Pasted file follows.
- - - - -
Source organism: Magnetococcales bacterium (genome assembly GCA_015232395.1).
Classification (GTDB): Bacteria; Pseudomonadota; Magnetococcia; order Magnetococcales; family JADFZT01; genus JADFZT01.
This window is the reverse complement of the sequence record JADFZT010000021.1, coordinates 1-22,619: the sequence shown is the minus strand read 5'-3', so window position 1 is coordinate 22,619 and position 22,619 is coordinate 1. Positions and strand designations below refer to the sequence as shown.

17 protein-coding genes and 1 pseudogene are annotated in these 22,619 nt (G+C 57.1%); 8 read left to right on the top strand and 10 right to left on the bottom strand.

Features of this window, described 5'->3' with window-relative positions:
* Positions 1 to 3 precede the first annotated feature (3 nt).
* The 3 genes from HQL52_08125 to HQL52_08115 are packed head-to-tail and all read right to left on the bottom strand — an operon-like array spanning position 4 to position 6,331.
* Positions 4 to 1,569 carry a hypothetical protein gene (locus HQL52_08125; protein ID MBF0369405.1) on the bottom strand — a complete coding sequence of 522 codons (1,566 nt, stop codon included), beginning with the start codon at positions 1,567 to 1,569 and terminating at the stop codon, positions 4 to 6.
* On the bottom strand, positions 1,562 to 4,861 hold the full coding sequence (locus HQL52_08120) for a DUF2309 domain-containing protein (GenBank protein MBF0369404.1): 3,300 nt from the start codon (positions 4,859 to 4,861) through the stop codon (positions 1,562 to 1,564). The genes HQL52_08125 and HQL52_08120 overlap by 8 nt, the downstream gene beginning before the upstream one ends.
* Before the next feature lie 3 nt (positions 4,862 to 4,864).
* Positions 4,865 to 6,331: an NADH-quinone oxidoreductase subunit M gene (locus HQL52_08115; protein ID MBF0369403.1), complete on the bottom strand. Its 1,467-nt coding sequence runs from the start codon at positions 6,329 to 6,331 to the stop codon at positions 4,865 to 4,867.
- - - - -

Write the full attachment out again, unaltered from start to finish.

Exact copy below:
Source organism: Magnetococcales bacterium (genome assembly GCA_015232395.1).
Classification (GTDB): Bacteria; Pseudomonadota; Magnetococcia; order Magnetococcales; family JADFZT01; genus JADFZT01.
This window is the reverse complement of the sequence record JADFZT010000021.1, coordinates 1-22,619: the sequence shown is the minus strand read 5'-3', so window position 1 is coordinate 22,619 and position 22,619 is coordinate 1. Positions and strand designations below refer to the sequence as shown.

17 protein-coding genes and 1 pseudogene are annotated in these 22,619 nt (G+C 57.1%); 8 read left to right on the top strand and 10 right to left on the bottom strand.

Features of this window, described 5'->3' with window-relative positions:
* Positions 1 to 3 precede the first annotated feature (3 nt).
* The 3 genes from HQL52_08125 to HQL52_08115 are packed head-to-tail and all read right to left on the bottom strand — an operon-like array spanning position 4 to position 6,331.
* Positions 4 to 1,569 carry a hypothetical protein gene (locus HQL52_08125; protein ID MBF0369405.1) on the bottom strand — a complete coding sequence of 522 codons (1,566 nt, stop codon included), beginning with the start codon at positions 1,567 to 1,569 and terminating at the stop codon, positions 4 to 6.
* On the bottom strand, positions 1,562 to 4,861 hold the full coding sequence (locus HQL52_08120) for a DUF2309 domain-containing protein (GenBank protein MBF0369404.1): 3,300 nt from the start codon (positions 4,859 to 4,861) through the stop codon (positions 1,562 to 1,564). The genes HQL52_08125 and HQL52_08120 overlap by 8 nt, the downstream gene beginning before the upstream one ends.
* Before the next feature lie 3 nt (positions 4,862 to 4,864).
* Positions 4,865 to 6,331: an NADH-quinone oxidoreductase subunit M gene (locus HQL52_08115; protein ID MBF0369403.1), complete on the bottom strand. Its 1,467-nt coding sequence runs from the start codon at positions 6,329 to 6,331 to the stop codon at positions 4,865 to 4,867.